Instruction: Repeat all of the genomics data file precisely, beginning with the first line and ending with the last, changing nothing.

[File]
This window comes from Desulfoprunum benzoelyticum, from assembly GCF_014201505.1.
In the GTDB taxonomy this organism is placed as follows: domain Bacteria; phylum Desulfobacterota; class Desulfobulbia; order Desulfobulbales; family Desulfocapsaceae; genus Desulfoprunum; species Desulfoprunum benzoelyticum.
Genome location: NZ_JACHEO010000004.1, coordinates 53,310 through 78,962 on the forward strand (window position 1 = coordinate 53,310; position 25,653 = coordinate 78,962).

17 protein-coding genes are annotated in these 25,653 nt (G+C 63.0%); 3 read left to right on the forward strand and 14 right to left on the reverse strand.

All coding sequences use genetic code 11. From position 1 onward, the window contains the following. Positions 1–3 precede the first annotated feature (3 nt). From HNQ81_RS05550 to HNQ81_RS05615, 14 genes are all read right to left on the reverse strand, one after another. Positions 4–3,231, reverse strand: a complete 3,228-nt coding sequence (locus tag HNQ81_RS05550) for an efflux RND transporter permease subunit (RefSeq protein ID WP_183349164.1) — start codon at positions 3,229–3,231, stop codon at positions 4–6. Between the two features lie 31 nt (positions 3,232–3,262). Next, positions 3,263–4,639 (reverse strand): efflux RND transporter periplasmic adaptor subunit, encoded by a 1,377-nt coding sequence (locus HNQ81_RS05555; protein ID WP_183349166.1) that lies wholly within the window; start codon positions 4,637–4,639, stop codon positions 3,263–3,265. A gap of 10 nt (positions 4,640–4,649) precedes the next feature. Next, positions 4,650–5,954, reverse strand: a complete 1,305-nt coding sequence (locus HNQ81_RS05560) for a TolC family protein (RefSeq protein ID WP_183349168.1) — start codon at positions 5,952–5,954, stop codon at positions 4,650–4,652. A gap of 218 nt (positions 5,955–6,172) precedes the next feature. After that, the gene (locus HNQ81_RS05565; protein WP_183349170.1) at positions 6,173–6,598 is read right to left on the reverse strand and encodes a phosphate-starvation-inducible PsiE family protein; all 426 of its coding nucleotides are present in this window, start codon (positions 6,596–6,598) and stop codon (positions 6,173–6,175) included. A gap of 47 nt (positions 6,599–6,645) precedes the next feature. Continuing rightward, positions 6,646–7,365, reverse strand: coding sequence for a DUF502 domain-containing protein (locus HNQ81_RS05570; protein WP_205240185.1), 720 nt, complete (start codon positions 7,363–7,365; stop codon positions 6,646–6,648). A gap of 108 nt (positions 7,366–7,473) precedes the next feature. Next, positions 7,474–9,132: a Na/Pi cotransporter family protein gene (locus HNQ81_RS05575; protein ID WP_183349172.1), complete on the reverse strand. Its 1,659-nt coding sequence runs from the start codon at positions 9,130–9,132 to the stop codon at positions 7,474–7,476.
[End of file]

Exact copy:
This window comes from Desulfoprunum benzoelyticum, from assembly GCF_014201505.1.
In the GTDB taxonomy this organism is placed as follows: domain Bacteria; phylum Desulfobacterota; class Desulfobulbia; order Desulfobulbales; family Desulfocapsaceae; genus Desulfoprunum; species Desulfoprunum benzoelyticum.
Genome location: NZ_JACHEO010000004.1, coordinates 53,310 through 78,962 on the forward strand (window position 1 = coordinate 53,310; position 25,653 = coordinate 78,962).

17 protein-coding genes are annotated in these 25,653 nt (G+C 63.0%); 3 read left to right on the forward strand and 14 right to left on the reverse strand.

All coding sequences use genetic code 11. From position 1 onward, the window contains the following. Positions 1–3 precede the first annotated feature (3 nt). From HNQ81_RS05550 to HNQ81_RS05615, 14 genes are all read right to left on the reverse strand, one after another. Positions 4–3,231, reverse strand: a complete 3,228-nt coding sequence (locus tag HNQ81_RS05550) for an efflux RND transporter permease subunit (RefSeq protein ID WP_183349164.1) — start codon at positions 3,229–3,231, stop codon at positions 4–6. Between the two features lie 31 nt (positions 3,232–3,262). Next, positions 3,263–4,639 (reverse strand): efflux RND transporter periplasmic adaptor subunit, encoded by a 1,377-nt coding sequence (locus HNQ81_RS05555; protein ID WP_183349166.1) that lies wholly within the window; start codon positions 4,637–4,639, stop codon positions 3,263–3,265. A gap of 10 nt (positions 4,640–4,649) precedes the next feature. Next, positions 4,650–5,954, reverse strand: a complete 1,305-nt coding sequence (locus HNQ81_RS05560) for a TolC family protein (RefSeq protein ID WP_183349168.1) — start codon at positions 5,952–5,954, stop codon at positions 4,650–4,652. A gap of 218 nt (positions 5,955–6,172) precedes the next feature. After that, the gene (locus HNQ81_RS05565; protein WP_183349170.1) at positions 6,173–6,598 is read right to left on the reverse strand and encodes a phosphate-starvation-inducible PsiE family protein; all 426 of its coding nucleotides are present in this window, start codon (positions 6,596–6,598) and stop codon (positions 6,173–6,175) included. A gap of 47 nt (positions 6,599–6,645) precedes the next feature. Continuing rightward, positions 6,646–7,365, reverse strand: coding sequence for a DUF502 domain-containing protein (locus HNQ81_RS05570; protein WP_205240185.1), 720 nt, complete (start codon positions 7,363–7,365; stop codon positions 6,646–6,648). A gap of 108 nt (positions 7,366–7,473) precedes the next feature. Next, positions 7,474–9,132: a Na/Pi cotransporter family protein gene (locus HNQ81_RS05575; protein ID WP_183349172.1), complete on the reverse strand. Its 1,659-nt coding sequence runs from the start codon at positions 9,130–9,132 to the stop codon at positions 7,474–7,476.